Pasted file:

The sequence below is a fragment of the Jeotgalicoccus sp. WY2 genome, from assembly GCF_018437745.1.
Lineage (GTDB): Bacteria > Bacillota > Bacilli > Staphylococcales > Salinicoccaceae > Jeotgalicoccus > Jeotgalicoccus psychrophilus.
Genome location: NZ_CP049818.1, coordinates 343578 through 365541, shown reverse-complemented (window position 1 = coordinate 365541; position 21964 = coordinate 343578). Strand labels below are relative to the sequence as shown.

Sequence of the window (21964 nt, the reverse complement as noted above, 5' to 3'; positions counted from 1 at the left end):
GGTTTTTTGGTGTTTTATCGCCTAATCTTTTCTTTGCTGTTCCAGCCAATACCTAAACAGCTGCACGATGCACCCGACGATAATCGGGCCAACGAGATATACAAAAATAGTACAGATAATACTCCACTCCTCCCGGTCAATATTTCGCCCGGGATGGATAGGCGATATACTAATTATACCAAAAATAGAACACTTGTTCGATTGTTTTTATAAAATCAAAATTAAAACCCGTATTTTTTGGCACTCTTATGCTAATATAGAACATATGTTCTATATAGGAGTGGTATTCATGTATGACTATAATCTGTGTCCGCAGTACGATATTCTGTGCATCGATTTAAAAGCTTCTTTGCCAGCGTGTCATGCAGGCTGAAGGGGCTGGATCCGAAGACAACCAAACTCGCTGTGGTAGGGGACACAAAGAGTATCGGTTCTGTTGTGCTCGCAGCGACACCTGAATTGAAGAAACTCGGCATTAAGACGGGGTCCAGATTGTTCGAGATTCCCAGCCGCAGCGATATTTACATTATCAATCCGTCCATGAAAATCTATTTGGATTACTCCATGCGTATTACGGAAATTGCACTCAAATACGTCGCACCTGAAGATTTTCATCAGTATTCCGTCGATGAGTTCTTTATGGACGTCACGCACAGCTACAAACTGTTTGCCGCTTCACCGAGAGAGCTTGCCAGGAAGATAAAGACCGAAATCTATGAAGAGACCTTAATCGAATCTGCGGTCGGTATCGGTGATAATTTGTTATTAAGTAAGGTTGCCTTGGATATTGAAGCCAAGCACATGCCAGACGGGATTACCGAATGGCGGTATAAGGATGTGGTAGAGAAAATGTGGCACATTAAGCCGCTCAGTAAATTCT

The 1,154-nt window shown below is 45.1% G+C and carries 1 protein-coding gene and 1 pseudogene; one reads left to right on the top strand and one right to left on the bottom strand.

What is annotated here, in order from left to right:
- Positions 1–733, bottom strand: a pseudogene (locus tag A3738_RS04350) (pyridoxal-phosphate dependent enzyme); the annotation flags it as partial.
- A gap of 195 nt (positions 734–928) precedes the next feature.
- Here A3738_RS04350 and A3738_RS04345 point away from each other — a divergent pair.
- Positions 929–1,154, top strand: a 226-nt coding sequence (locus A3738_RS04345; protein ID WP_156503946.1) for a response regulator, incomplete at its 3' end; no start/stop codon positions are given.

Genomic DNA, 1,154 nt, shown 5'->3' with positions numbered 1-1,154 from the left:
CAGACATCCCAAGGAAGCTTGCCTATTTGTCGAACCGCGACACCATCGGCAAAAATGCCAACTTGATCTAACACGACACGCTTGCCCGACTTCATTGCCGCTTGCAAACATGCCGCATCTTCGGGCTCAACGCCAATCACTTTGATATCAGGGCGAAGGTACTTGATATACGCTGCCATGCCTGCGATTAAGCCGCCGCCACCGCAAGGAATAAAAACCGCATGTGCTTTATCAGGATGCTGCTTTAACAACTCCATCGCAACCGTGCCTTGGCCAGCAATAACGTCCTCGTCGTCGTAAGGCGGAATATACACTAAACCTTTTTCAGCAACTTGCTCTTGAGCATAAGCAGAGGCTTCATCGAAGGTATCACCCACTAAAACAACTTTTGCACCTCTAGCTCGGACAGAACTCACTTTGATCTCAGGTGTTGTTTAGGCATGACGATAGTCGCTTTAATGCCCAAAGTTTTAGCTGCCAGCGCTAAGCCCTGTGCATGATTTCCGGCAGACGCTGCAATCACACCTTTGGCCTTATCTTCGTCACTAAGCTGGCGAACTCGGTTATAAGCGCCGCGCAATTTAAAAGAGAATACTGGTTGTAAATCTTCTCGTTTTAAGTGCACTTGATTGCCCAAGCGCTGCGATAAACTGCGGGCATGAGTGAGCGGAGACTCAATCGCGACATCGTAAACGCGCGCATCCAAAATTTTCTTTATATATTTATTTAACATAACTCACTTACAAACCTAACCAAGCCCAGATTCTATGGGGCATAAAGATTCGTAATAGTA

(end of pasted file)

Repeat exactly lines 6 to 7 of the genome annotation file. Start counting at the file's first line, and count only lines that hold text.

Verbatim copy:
The 1,154-nt window shown below is 45.1% G+C and carries 1 protein-coding gene and 1 pseudogene; one reads left to right on the top strand and one right to left on the bottom strand.

What is annotated here, in order from left to right: